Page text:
Monday, July 7, 2008

The Red Flag Before Gowanus Development

This week's Carroll Gardens/Cobble Hill Courier (July 4th issue) features a front page article by Gary Buiso titled,
"Built on Muck: Contaminated Gowanus Clouds Future Development"

In it, several prominent locals are somberly voicing their concerns as to the wisdom of situating a residential development atop such a severely contaminated site.

"This is one of the most polluted sites to ever have housing on it-and that only raises the level of concern," states Roy Sloane, Community Board 6 Landmarks/Land Use Committee member on page 1.

"If one person gets cancer or gets sick, I will never be able to live with myself," he is quoted as saying later in the same article (p.34).

Another Committee Member, Pauline Blake, is quoted as saying to the development committee, "Your design is going ahead prior to the completion of the clean-up. How do we know it will be clean enough?" (p.34).

Buiso writes, "The importance of a proper clean-up of the Public Place site can hardly be underestimated. Coal tar which can be hazardous to human has been found 150 feet below the surface. 774 units of housing in nine buildings whose heights will range from 6 to 12 stories are planned for the site" (p. 1, 34).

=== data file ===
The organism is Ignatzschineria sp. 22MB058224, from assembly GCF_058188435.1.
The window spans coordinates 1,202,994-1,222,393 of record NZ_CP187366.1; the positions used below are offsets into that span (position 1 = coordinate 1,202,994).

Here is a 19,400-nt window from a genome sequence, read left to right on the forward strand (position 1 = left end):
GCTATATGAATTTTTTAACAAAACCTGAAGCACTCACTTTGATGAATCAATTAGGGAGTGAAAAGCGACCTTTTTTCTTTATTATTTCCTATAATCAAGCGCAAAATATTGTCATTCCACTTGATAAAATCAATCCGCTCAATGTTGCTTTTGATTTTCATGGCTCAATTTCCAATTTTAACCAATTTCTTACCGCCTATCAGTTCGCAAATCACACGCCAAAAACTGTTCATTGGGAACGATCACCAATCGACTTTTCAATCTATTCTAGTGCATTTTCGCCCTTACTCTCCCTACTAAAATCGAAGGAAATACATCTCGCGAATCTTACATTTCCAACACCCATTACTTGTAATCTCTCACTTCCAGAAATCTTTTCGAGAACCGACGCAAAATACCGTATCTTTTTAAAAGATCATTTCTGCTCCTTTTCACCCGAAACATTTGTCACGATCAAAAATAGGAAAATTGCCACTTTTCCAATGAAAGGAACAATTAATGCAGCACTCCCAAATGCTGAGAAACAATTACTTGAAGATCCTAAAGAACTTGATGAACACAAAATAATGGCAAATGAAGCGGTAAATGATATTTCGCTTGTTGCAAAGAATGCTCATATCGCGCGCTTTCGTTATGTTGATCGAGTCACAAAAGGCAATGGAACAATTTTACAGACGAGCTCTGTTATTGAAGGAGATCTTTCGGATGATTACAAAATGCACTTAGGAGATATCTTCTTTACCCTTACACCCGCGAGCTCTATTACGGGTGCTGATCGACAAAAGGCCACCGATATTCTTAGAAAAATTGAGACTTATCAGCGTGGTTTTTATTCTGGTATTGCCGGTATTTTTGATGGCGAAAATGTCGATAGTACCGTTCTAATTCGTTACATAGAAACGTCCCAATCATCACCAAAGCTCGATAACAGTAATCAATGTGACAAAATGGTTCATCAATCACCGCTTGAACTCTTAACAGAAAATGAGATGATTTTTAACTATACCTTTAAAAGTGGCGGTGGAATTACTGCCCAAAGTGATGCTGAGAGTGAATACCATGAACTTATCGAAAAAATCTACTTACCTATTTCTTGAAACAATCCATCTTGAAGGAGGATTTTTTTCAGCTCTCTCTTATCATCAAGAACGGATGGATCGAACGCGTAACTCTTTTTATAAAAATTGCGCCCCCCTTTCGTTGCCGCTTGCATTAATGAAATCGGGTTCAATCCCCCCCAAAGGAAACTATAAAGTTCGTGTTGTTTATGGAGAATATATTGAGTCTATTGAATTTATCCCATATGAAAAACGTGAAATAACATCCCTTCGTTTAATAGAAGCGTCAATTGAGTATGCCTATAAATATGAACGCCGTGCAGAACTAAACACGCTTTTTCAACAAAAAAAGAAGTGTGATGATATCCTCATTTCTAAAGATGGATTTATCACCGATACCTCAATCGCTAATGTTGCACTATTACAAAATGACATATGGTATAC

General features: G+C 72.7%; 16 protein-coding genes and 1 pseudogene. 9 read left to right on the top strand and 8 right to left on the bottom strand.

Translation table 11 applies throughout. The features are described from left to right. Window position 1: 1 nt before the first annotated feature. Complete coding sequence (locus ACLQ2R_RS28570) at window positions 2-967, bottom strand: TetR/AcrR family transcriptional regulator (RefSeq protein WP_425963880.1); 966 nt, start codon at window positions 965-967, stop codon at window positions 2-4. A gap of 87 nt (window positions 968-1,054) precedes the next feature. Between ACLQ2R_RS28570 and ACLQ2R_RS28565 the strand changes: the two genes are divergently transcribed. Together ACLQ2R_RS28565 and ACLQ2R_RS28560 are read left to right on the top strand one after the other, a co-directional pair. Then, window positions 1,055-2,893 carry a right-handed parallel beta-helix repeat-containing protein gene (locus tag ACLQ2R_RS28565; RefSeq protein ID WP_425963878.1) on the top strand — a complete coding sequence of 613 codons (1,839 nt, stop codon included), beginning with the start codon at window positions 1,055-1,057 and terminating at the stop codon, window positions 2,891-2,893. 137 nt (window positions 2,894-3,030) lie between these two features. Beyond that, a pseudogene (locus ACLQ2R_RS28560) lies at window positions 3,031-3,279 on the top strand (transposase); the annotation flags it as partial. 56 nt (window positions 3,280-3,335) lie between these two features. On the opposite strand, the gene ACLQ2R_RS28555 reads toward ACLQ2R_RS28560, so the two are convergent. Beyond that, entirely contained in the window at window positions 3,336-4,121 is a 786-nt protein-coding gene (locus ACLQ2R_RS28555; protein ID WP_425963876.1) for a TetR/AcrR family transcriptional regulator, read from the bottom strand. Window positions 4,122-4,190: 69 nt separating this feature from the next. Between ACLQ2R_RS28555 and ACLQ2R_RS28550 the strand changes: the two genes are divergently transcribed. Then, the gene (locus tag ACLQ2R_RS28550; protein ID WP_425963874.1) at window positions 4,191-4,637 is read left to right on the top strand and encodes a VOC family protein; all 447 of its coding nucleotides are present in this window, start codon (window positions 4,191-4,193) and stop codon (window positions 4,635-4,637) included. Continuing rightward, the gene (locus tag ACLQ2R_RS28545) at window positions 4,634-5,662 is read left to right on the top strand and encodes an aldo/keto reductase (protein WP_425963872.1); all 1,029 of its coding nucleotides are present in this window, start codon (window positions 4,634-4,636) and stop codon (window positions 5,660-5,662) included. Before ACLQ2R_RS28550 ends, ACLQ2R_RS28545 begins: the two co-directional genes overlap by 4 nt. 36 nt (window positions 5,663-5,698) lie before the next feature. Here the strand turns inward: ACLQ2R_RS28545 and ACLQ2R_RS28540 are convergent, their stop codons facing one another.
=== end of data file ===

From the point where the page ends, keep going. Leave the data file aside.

Bob Levine, the chair of the landmarks committee commented, "Too many variables exist to welcome the plan carte blanche", and, "You're putting the cart before the horse" in response to the planning of development phase that is already occurring before the clean-up of the site" (p.34).

Because environmental clean-ups and safety concerns affect us ALL here in Carroll Gardens, not only those of us living near Public Place, we are wise to keep our eyes clearly focused on this clean-up before anyone makes Public Place: "Home".

(See the complete article at the Courier website or at the newsstands this week)


With the "Protect Our Homes" petition, CORD was formed in May, 2007. This petition arose as an overwhelmingly negative response to the coming of the over-sized 360 Smith Street Development at the corner of Smith Street and Second Place (Aka Oliver House; aka 131 Second Place). This petition, which had well over three thousand signatures, led to a new zoning text amendment in summer of 2008.

To: Our Elected Officials, Community Leaders, The MTA:
(MAY, 2007)

We the undersigned Carroll Gardens homeowners and residents, are appalled by the "as of right" ruling which allows owners and developers to erect buildings in our neighborhood with no regard to the impact they will present to our quality of life and the value of our homes........